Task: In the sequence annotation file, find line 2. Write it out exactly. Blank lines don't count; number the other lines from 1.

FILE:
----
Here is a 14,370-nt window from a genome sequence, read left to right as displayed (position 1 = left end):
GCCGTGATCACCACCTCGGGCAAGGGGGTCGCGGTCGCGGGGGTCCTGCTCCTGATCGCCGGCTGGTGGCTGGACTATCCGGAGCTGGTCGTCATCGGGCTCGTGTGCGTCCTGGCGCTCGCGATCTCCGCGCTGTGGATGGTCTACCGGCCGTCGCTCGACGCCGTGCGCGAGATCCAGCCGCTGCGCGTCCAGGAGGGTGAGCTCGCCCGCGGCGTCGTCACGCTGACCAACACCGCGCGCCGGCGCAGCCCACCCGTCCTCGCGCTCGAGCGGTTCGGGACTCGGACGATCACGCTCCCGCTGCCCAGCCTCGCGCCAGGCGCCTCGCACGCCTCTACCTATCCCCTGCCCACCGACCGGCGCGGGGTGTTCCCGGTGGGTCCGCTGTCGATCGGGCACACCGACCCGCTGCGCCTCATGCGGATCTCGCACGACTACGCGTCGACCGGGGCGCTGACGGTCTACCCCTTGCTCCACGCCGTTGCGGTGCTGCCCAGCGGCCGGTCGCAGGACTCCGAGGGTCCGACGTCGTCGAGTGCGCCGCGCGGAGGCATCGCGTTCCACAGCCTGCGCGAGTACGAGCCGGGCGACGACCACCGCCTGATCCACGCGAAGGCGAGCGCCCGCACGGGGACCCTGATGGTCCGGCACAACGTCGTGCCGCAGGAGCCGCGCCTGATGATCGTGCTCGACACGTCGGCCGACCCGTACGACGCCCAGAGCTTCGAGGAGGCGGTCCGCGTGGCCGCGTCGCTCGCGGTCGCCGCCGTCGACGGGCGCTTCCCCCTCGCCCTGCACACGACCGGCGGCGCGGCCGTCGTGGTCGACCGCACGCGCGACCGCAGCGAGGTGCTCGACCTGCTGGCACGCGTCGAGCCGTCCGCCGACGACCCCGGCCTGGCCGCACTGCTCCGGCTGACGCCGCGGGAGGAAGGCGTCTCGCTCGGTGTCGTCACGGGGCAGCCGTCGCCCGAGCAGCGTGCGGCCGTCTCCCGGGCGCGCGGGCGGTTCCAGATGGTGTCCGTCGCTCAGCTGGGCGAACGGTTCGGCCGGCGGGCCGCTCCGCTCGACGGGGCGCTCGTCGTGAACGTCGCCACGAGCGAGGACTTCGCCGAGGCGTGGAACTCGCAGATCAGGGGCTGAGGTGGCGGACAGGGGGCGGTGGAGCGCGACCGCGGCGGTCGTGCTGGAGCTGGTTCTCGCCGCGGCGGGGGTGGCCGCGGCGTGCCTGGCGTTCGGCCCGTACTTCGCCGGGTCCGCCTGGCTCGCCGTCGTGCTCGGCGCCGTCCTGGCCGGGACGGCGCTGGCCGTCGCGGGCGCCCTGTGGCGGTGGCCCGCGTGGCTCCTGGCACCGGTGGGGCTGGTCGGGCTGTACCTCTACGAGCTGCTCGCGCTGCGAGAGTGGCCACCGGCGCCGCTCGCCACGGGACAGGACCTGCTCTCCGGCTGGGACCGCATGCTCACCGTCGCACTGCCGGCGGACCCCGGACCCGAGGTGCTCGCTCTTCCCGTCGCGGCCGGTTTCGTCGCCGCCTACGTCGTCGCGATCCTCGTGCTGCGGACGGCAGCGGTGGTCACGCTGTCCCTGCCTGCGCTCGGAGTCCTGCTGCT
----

GCCGTGATCACCACCTCGGGCAAGGGGGTCGCGGTCGCGGGGGTCCTGCTCCTGATCGCCGGCTGGTGGCTGGACTATCCGGAGCTGGTCGTCATCGGGCTCGTGTGCGTCCTGGCGCTCGCGATCTCCGCGCTGTGGATGGTCTACCGGCCGTCGCTCGACGCCGTGCGCGAGATCCAGCCGCTGCGCGTCCAGGAGGGTGAGCTCGCCCGCGGCGTCGTCACGCTGACCAACACCGCGCGCCGGCGCAGCCCACCCGTCCTCGCGCTCGAGCGGTTCGGGACTCGGACGATCACGCTCCCGCTGCCCAGCCTCGCGCCAGGCGCCTCGCACGCCTCTACCTATCCCCTGCCCACCGACCGGCGCGGGGTGTTCCCGGTGGGTCCGCTGTCGATCGGGCACACCGACCCGCTGCGCCTCATGCGGATCTCGCACGACTACGCGTCGACCGGGGCGCTGACGGTCTACCCCTTGCTCCACGCCGTTGCGGTGCTGCCCAGCGGCCGGTCGCAGGACTCCGAGGGTCCGACGTCGTCGAGTGCGCCGCGCGGAGGCATCGCGTTCCACAGCCTGCGCGAGTACGAGCCGGGCGACGACCACCGCCTGATCCACGCGAAGGCGAGCGCCCGCACGGGGACCCTGATGGTCCGGCACAACGTCGTGCCGCAGGAGCCGCGCCTGATGATCGTGCTCGACACGTCGGCCGACCCGTACGACGCCCAGAGCTTCGAGGAGGCGGTCCGCGTGGCCGCGTCGCTCGCGGTCGCCGCCGTCGACGGGCGCTTCCCCCTCGCCCTGCACACGACCGGCGGCGCGGCCGTCGTGGTCGACCGCACGCGCGACCGCAGCGAGGTGCTCGACCTGCTGGCACGCGTCGAGCCGTCCGCCGACGACCCCGGCCTGGCCGCACTGCTCCGGCTGACGCCGCGGGAGGAAGGCGTCTCGCTCGGTGTCGTCACGGGGCAGCCGTCGCCCGAGCAGCGTGCGGCCGTCTCCCGGGCGCGCGGGCGGTTCCAGATGGTGTCCGTCGCTCAGCTGGGCGAACGGTTCGGCCGGCGGGCCGCTCCGCTCGACGGGGCGCTCGTCGTGAACGTCGCCACGAGCGAGGACTTCGCCGAGGCGTGGAACTCGCAGATCAGGGGCTGAGGTGGCGGACAGGGGGCGGTGGAGCGCGACCGCGGCGGTCGTGCTGGAGCTGGTTCTCGCCGCGGCGGGGGTGGCCGCGGCGTGCCTGGCGTTCGGCCCGTACTTCGCCGGGTCCGCCTGGCTCGCCGTCGTGCTCGGCGCCGTCCTGGCCGGGACGGCGCTGGCCGTCGCGGGCGCCCTGTGGCGGTGGCCCGCGTGGCTCCTGGCACCGGTGGGGCTGGTCGGGCTGTACCTCTACGAGCTGCTCGCGCTGCGAGAGTGGCCACCGGCGCCGCTCGCCACGGGACAGGACCTGCTCTCCGGCTGGGACCGCATGCTCACCGTCGCACTGCCGGCGGACCCCGGACCCGAGGTGCTCGCTCTTCCCGTCGCGGCCGGTTTCGTCGCCGCCTACGTCGTCGCGATCCTCGTGCTGCGGACGGCAGCGGTGGTCACGCTGTCCCTGCCTGCGCTCGGAGTCCTGCTGCT